Dogs get more days at animal shelter
What do you do when there’s more unwanted dogs and cats then there are shelters?
Animal shelters and humane societies around California are scrambling to find answers to that question before July when a new law requiring longer stays goes into effect.
The law expands the minimum impound time before killing an animal to four or six business days from the existing requirement of 72 hours.
“We have no choice. It’s very clear that as of July 1, we will be holding these animals seven days, because you don’t count the day the animal comes in,” said Pat Claerbout, El Dorado County animal control director. “This will easily double the amount of animals we’ll be holding.”
Animal control is low on the priority list at budget time in most counties and El Dorado is no different. Since the change is a state-mandated local program $1 million was appropriated to help counties and humane societies pay for the additional costs. Claerbout said the money won’t even make a dent.
“You’re talking about $1 million for all of California and spread out between 400 to 500 shelters,” Claerbout said. “We all agree with the purpose of the bill. All animals should be adopted, but to house and care for all these animals costs money. Most shelters are very poorly funded. We’re on the bottom of the totem pole, and that’s realistic. People are first concerned about things like public safety, money for roads and fire service.”
Claerbout said that many animal organizations around the state vehemently fought the bill because it didn’t address the real reason for pet overpopulation – irresponsible pet owners.
“I agree that we need to change how we’re doing business, and this bill has made all the organizations come together and sit down and talk about some of these issues. But it would be nice if some money was allocated for education. The problem will never be solved until people are educated and forced to become responsible for their animals.”
Dawn Armstrong, executive director of the Lake Tahoe Humane Society-S.P.C.A. and a humane officer, said warehousing animals is not the answer.
“Well-meaning people created this bill thinking they were going to help the animals and actually their living conditions are going to be worse,” Armstrong explained.
Claerbout and Armstrong said no shelter is going to get enough money from the bill to expand its facilities forcing directors to double and triple up animals in kennels.
“With more animals housed in closer quarters there will be a bigger spread of disease,” Claerbout predicted.
The South Shore shelter has 17 dog kennels and 20 spaces for cats, and according to Robert Gerat, animal control officer, the shelter usually operates at full capacity.
Claerbout added that since no extra staff will be added the animals will also have less human contact.
“Our goal is to place the animal in an appropriate home. The staff won’t have time to determine the animal’s personality and find which type of home they would fit in best. We’ll have to ask for more volunteers to come in and assist,” Claerbout said.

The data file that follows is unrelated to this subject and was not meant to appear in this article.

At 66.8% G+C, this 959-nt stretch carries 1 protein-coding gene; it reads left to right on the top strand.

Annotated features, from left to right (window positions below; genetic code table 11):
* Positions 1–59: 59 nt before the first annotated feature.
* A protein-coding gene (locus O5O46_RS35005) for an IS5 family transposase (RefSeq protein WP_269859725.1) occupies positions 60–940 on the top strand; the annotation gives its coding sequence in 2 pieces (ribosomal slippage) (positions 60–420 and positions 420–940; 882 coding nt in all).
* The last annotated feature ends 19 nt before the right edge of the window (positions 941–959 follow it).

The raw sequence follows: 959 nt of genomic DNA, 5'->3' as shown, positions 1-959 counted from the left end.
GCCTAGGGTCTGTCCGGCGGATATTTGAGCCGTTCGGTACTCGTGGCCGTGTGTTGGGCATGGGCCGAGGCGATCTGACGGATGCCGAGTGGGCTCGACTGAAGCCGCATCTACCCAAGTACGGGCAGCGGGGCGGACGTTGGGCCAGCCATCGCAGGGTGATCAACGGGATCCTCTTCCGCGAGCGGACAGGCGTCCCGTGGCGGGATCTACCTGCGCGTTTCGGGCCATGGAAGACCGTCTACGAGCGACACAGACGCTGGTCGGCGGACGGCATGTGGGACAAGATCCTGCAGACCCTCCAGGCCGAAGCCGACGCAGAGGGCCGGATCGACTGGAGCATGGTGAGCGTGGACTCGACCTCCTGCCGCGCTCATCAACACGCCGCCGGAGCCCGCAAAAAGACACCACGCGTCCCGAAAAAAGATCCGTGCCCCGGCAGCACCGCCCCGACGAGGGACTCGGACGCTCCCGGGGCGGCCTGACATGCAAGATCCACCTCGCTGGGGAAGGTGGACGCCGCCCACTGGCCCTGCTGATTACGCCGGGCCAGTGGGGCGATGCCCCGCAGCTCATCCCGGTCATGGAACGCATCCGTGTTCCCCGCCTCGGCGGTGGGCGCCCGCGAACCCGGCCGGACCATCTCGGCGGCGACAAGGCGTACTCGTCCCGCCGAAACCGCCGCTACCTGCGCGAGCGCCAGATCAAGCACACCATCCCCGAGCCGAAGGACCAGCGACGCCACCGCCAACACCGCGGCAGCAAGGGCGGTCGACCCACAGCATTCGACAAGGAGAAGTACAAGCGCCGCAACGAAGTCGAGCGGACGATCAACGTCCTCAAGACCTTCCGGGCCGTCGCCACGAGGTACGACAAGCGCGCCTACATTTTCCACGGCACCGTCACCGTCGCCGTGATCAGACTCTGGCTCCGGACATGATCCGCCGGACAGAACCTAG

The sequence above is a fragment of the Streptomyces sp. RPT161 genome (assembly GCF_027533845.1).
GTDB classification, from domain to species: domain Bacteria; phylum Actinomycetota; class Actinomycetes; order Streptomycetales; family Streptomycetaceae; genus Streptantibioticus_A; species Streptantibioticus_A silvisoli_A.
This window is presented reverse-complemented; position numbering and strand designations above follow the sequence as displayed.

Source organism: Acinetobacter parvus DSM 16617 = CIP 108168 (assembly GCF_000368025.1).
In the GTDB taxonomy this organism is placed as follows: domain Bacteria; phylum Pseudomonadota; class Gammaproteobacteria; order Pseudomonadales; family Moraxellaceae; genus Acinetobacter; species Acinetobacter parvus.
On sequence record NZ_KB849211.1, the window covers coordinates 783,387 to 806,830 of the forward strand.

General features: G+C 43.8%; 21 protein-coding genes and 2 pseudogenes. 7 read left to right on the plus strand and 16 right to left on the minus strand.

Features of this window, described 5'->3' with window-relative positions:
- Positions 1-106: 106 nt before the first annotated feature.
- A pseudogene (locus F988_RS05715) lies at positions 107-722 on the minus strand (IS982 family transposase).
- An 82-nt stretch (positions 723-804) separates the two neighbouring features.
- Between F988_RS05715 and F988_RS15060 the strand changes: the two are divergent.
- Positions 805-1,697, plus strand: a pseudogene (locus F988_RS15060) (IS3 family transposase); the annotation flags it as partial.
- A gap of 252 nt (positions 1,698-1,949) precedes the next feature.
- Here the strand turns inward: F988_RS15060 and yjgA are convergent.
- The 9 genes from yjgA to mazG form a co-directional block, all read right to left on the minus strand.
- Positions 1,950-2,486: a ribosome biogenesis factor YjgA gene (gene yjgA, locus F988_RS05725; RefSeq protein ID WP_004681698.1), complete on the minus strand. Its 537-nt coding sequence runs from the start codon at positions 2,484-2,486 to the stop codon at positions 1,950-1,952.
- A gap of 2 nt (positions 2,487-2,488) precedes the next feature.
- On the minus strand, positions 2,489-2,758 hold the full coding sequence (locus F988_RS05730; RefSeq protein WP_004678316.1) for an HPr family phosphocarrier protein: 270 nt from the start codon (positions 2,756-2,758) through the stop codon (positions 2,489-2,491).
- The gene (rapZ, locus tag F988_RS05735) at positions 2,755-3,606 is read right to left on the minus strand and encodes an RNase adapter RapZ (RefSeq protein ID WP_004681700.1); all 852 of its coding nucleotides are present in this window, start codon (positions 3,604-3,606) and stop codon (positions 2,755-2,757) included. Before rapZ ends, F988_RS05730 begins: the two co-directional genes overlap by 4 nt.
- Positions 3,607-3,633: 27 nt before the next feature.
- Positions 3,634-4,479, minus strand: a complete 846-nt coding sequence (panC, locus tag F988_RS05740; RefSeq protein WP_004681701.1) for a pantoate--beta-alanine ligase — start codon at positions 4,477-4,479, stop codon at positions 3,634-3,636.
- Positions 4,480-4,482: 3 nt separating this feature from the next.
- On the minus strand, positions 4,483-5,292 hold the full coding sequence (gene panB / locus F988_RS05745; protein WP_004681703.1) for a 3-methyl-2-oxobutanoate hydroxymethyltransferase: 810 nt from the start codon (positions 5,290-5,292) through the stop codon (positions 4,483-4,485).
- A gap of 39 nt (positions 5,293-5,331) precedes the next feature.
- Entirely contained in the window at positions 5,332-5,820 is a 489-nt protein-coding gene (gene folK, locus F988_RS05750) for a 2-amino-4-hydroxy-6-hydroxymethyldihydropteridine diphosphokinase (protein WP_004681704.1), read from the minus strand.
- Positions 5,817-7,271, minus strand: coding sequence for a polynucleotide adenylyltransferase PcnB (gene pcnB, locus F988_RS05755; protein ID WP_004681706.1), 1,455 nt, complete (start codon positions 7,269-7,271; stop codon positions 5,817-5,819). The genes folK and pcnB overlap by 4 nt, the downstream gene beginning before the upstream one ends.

Claerbout said the law has many gray areas, forcing shelters to seek legal counsel for interpretation. One area is the requirement that no treatable animal be killed. Treatable is defined as any animal that is not adoptable but that could become adoptable with reasonable efforts.
“Dogs with heartworms are very treatable,” Claerbout said. “But, the average heartworm treatment can run around $500. Where the money is going to come from for something like that is unknown.”
Claerbout said some of the pressure would be lifted off the county if the humane society’s kennel was reopened. Armstrong hopes that the urgent need will help bring in donations to accomplish that goal. The society’s been offered a private matching grant of $100,000. Around $30,000 has been raised so far, Armstrong said.
Claerbout said as the county budget process begins she’s analyzing what the county’s two shelters increased costs will be.
“We will need more money for food, medication, cleaning supplies, just the basic things, let alone more kennel space,” she said.
Armstrong said due to the transient nature of the South Shore, pet abandonment is common.
“We have a lot of people that come through here. Kids will rent a place and each gets a dog. When they leave, they leave the animals,” Armstrong said. “The No. 1 reason given for abandoning animals at shelters is ‘we’re moving.’ In most of those cases, it’s behavioral problems. The owners wants an instant pet and won’t spend the time training the animal. It’s ignorance, people not realizing what’s involved in pet care.”
Claerbout said how the new law will be implemented and funded is still unclear, but one way being considered to cut down on the number of animals in shelters is to refuse owned animals.
“We’re really here to address the rabies problem and most directors have come to the conclusion that we are not required to take in owned animals. We’re still discussing what we’ll do in El Dorado,” she said.
The law also has the lofty ideal of working toward the end of euthanasia of adoptable and treatable animals by 2010, but it lays out no plan to reach the goal.
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